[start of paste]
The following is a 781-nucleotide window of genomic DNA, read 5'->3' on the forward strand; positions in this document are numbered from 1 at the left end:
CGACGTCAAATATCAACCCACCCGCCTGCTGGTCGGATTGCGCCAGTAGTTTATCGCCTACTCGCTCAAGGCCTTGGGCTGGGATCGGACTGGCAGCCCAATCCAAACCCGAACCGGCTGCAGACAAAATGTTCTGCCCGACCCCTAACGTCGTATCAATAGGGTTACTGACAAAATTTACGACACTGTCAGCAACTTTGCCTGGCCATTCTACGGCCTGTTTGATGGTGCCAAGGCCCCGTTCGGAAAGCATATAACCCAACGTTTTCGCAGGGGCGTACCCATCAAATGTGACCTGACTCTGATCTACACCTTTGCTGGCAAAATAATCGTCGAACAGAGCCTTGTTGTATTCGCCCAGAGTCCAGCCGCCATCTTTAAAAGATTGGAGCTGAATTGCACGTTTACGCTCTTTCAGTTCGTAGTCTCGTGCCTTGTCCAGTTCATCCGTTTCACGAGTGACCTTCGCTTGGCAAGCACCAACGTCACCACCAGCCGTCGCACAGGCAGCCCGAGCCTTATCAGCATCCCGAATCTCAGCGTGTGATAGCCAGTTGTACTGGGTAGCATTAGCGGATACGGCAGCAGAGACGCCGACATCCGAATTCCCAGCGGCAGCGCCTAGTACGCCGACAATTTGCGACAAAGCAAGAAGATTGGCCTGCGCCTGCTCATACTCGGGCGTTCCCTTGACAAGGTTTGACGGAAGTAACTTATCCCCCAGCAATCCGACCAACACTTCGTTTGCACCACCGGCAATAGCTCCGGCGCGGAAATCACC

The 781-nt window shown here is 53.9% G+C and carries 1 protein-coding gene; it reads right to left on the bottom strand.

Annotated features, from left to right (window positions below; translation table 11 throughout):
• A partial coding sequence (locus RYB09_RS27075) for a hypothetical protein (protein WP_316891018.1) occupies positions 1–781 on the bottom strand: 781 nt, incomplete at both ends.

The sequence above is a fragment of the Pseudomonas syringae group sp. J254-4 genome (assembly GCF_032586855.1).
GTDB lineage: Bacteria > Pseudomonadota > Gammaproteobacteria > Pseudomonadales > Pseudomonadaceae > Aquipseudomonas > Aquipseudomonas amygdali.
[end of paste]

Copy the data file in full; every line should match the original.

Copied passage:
The following is a 781-nucleotide window of genomic DNA, read 5'->3' on the forward strand; positions in this document are numbered from 1 at the left end:
CGACGTCAAATATCAACCCACCCGCCTGCTGGTCGGATTGCGCCAGTAGTTTATCGCCTACTCGCTCAAGGCCTTGGGCTGGGATCGGACTGGCAGCCCAATCCAAACCCGAACCGGCTGCAGACAAAATGTTCTGCCCGACCCCTAACGTCGTATCAATAGGGTTACTGACAAAATTTACGACACTGTCAGCAACTTTGCCTGGCCATTCTACGGCCTGTTTGATGGTGCCAAGGCCCCGTTCGGAAAGCATATAACCCAACGTTTTCGCAGGGGCGTACCCATCAAATGTGACCTGACTCTGATCTACACCTTTGCTGGCAAAATAATCGTCGAACAGAGCCTTGTTGTATTCGCCCAGAGTCCAGCCGCCATCTTTAAAAGATTGGAGCTGAATTGCACGTTTACGCTCTTTCAGTTCGTAGTCTCGTGCCTTGTCCAGTTCATCCGTTTCACGAGTGACCTTCGCTTGGCAAGCACCAACGTCACCACCAGCCGTCGCACAGGCAGCCCGAGCCTTATCAGCATCCCGAATCTCAGCGTGTGATAGCCAGTTGTACTGGGTAGCATTAGCGGATACGGCAGCAGAGACGCCGACATCCGAATTCCCAGCGGCAGCGCCTAGTACGCCGACAATTTGCGACAAAGCAAGAAGATTGGCCTGCGCCTGCTCATACTCGGGCGTTCCCTTGACAAGGTTTGACGGAAGTAACTTATCCCCCAGCAATCCGACCAACACTTCGTTTGCACCACCGGCAATAGCTCCGGCGCGGAAATCACC

The 781-nt window shown here is 53.9% G+C and carries 1 protein-coding gene; it reads right to left on the bottom strand.

Annotated features, from left to right (window positions below; translation table 11 throughout):
• A partial coding sequence (locus RYB09_RS27075) for a hypothetical protein (protein WP_316891018.1) occupies positions 1–781 on the bottom strand: 781 nt, incomplete at both ends.

The sequence above is a fragment of the Pseudomonas syringae group sp. J254-4 genome (assembly GCF_032586855.1).
GTDB lineage: Bacteria > Pseudomonadota > Gammaproteobacteria > Pseudomonadales > Pseudomonadaceae > Aquipseudomonas > Aquipseudomonas amygdali.